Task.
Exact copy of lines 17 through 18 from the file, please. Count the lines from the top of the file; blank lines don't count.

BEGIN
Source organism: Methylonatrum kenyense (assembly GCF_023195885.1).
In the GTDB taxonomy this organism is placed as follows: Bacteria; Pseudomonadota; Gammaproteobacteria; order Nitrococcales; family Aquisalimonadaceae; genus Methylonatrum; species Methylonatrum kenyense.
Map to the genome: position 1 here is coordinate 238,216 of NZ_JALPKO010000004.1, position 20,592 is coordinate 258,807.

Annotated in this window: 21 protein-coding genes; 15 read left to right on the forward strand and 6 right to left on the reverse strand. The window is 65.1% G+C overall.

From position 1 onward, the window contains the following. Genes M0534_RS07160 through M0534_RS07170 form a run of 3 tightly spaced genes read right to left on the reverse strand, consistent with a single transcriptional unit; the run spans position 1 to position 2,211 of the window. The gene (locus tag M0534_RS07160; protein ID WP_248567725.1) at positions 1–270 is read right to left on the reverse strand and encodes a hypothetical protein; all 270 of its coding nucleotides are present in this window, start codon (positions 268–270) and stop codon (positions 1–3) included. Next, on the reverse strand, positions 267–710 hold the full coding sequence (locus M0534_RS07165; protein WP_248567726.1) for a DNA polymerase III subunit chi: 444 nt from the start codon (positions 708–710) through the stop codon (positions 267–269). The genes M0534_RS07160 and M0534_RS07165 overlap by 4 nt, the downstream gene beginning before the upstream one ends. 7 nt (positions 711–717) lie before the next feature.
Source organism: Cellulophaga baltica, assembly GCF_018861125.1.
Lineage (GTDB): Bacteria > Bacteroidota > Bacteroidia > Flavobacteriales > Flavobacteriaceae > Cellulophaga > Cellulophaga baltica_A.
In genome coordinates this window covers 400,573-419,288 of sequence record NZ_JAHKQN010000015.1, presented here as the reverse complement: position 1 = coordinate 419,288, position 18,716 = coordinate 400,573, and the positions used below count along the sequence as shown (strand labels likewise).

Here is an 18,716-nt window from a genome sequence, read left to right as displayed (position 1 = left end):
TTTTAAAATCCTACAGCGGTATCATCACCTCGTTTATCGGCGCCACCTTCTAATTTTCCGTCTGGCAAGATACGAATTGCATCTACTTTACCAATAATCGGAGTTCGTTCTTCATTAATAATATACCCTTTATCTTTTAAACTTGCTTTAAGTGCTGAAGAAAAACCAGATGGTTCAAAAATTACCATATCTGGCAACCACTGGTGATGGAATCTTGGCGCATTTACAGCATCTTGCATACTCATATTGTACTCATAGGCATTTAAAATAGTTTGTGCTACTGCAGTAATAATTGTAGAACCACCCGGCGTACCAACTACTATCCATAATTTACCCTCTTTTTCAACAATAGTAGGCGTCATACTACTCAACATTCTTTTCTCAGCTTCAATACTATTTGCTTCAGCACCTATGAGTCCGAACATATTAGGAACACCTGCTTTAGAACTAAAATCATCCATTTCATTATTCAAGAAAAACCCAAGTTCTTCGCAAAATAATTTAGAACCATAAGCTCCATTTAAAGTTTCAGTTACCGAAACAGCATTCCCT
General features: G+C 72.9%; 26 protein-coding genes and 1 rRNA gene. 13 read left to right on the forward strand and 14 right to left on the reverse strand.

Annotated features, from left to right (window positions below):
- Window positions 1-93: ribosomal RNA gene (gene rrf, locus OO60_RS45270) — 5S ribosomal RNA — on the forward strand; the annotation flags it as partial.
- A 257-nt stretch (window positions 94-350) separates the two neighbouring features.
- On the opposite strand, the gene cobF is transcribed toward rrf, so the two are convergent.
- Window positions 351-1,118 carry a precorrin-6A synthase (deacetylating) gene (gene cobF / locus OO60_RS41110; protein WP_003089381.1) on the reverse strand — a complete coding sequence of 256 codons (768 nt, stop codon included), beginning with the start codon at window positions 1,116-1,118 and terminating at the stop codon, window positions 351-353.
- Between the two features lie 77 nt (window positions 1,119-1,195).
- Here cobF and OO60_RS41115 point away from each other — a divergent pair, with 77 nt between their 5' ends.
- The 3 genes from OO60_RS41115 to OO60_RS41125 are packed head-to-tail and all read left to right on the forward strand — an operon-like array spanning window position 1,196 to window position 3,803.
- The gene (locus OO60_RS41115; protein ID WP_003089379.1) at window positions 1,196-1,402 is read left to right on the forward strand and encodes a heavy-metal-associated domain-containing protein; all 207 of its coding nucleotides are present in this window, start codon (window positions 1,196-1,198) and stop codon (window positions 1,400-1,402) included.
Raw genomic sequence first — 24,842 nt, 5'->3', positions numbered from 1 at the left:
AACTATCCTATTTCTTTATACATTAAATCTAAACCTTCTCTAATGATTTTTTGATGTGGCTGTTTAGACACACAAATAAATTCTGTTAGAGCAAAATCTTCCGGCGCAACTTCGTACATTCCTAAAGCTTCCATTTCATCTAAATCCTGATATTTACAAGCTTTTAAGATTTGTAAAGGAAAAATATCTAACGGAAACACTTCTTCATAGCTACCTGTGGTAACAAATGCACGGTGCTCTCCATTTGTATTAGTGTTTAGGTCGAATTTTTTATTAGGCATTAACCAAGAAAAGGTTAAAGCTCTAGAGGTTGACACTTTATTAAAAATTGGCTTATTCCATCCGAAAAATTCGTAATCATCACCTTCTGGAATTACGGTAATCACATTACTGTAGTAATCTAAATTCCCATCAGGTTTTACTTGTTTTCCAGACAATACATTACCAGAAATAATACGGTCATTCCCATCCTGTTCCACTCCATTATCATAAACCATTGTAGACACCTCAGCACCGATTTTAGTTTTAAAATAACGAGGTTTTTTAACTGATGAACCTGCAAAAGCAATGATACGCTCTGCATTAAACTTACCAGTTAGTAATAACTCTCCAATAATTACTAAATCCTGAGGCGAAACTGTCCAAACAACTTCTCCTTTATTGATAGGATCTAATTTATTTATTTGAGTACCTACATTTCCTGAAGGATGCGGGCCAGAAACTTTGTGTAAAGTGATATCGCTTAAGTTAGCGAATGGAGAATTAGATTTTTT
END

- Between the two features lie 77 nt (window positions 1,119-1,195).
- Here cobF and OO60_RS41115 point away from each other — a divergent pair, with 77 nt between their 5' ends.